This future projection, however, may have been disrupted by President Trump’s announcement that TikTok would not be able to continue operating in the US amid concerns that user data on the platform is compromised. According to US Secretary of State Mike Pompeo, that data is being fed “directly to the Chinese Communist Party, their national security apparatus.”
Microsoft’s potential acquisition of TikTok in the US and elsewhere stems not from ByteDance or TikTok’s COVID-era struggles. Rather, it is the uncertainty surrounding TikTok’s future in the US that has forced the sale. If ByteDance does not manage to sell the company, TikTok’s operations will likely be banned by President Trump, either through executive order or under the International Emergency Economic Powers Act.
ByteDance’s previous efforts to make TikTok’s continued operations in the US more palatable – including bringing on an American CEO and highlighting its American investors – have failed. A sale appears to be the only opportunity left to keep the platform from having to cease its operations in the US.
As Bloomberg reports, if Microsoft manages to acquire TikTok, it would represent “a huge coup for Microsoft” and would give the company the social media foothold it has long lacked against its Big Tech competitors.
TikTok would give Microsoft “a crown jewel on the consumer social media front” according to analyst Dan Ives, largely as a result of the Trump administration’s continued threats to ban the platform.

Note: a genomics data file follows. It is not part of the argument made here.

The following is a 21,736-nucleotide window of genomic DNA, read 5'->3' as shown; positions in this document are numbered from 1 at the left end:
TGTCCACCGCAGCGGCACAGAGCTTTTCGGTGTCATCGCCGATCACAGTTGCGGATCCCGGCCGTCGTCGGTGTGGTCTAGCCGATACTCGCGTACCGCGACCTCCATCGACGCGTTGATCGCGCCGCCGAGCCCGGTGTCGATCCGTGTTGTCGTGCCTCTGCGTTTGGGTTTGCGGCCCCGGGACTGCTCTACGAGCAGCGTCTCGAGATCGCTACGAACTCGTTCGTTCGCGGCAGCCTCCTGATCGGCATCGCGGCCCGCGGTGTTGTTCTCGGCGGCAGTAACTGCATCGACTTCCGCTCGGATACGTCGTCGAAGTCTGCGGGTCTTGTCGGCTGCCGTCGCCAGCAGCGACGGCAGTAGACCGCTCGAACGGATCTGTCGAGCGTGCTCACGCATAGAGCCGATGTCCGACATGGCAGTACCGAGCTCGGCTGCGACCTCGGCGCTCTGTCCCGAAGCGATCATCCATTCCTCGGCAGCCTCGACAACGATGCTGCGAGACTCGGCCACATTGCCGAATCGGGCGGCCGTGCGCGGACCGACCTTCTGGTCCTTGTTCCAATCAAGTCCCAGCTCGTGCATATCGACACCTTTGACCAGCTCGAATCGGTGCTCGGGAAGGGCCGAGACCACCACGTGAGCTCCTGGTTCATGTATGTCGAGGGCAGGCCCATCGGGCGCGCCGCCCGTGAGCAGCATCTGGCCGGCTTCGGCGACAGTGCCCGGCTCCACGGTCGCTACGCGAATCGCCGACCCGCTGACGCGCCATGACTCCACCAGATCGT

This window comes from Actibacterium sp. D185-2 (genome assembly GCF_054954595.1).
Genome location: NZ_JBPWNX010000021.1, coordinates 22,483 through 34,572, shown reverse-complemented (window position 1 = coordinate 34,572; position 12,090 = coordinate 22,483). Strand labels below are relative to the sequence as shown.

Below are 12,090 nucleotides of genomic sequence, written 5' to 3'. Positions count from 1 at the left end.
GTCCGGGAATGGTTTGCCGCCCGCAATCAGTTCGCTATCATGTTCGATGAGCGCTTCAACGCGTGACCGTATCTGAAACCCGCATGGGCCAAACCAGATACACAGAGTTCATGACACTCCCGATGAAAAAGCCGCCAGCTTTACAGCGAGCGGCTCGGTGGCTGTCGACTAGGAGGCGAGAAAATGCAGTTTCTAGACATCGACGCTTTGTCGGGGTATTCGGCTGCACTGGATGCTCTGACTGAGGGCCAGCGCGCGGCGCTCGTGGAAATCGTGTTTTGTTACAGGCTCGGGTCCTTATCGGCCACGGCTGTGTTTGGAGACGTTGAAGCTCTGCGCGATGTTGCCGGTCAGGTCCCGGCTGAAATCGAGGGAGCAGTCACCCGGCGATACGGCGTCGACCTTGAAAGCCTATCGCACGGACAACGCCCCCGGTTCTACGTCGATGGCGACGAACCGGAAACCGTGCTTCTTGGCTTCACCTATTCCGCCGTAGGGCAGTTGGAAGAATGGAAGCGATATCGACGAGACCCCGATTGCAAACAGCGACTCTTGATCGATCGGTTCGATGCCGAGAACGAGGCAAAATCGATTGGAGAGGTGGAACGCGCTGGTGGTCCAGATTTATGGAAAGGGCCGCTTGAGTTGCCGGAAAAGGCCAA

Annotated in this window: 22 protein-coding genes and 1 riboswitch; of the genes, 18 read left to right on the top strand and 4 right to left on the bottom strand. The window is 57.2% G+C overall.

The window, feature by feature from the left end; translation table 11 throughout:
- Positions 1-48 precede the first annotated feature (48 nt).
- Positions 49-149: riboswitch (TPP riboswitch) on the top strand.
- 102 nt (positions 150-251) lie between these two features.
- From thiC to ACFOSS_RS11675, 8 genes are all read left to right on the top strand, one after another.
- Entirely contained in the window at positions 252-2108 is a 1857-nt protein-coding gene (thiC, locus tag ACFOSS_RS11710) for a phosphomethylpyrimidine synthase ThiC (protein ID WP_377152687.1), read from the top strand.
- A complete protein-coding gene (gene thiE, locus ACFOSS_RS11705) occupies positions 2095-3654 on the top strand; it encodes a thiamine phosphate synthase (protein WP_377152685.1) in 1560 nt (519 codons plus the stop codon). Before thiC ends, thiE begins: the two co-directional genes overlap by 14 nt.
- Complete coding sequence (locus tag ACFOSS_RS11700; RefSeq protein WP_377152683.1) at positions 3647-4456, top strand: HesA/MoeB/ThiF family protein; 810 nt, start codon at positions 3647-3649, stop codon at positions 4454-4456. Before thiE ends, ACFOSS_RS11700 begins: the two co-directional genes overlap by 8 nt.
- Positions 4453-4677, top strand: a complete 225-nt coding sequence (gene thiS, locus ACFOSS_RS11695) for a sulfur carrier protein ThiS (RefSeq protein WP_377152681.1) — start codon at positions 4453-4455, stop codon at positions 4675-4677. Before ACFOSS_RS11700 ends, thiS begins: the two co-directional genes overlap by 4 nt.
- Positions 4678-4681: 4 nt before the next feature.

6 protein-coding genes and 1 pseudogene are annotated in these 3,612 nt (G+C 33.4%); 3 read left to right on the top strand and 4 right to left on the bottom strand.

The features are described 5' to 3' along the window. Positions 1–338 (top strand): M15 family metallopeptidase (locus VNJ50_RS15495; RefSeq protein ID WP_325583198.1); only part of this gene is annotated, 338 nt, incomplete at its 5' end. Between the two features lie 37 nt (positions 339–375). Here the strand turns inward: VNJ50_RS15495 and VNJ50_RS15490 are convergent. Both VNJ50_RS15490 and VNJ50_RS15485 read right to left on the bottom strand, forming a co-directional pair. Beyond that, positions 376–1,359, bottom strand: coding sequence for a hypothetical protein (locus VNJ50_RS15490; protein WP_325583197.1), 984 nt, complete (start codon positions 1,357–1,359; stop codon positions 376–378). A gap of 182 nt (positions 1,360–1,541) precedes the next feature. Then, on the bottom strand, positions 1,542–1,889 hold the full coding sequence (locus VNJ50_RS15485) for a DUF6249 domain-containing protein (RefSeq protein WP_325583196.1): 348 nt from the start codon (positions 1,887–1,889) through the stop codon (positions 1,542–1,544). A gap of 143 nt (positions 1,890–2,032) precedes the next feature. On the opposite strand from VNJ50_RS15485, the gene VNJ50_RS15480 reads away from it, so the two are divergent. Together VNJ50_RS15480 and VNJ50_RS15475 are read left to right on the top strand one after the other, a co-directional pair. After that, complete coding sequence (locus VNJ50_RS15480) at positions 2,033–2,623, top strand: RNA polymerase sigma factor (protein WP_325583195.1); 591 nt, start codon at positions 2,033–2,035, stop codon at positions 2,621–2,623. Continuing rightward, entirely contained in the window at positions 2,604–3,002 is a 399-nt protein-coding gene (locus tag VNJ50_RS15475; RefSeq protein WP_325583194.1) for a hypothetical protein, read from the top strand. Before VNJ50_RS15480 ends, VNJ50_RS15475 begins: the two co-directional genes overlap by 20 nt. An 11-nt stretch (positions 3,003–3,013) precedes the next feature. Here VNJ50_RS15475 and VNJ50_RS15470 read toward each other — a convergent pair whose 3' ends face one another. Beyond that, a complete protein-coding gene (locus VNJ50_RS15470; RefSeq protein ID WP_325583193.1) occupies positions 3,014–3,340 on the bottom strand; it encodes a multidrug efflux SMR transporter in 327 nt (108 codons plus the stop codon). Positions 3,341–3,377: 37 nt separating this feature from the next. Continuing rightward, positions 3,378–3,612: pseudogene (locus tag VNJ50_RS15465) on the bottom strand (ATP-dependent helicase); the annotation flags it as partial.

But the acquisition is more complex given the unprecedented circumstances it is taking place under.
Microsoft is aiming to take over operations of the app in the US, Canada, New Zealand and Australia, a move that is inherently complex due to national boundaries. Much uncertainty remains over how TikTok’s operations in the US may differ from TikTok’s operations in other markets such as the EU and China.
Divorcing the US TikTok from ByteDance’s TikTok may also cost Microsoft the valuable algorithms that drive much of the app’s success, which ByteDance will almost certainly guard closely, and could negate the future success of an “American” TikTok.
Although he is largely responsible for stirring up the controversy that has facilitated the potential acquisition, President Trump’s demands also add an extra layer of complexity to the deal.
This week, Trump demanded that the US Treasury be given a “very large percentage” of the purchase price for facilitating the deal. Such a move is unprecedented and there is little understanding of how this payment will be made, who will make it, or even what powers the president has to enforce this. Trump’s deadline of September 15 for a deal means that exceedingly complex negotiations must be concluded swiftly.
Microsoft recently stated that discussions remain “preliminary” and there can be no assurances that they will be wrapped up in time.
But if Microsoft can overcome this, the company would have acquired “a new growth vector with consumers,” according to consumer and technology consultant Michael Norris. Such a deal would allow Microsoft to challenge rivals in a sector in which it has long been uncompetitive.
If Microsoft’s deal goes through, it would mean that geopolitical tensions between China and the US, not the coronavirus, would be responsible for derailing ByteDance’s aspirations in the US.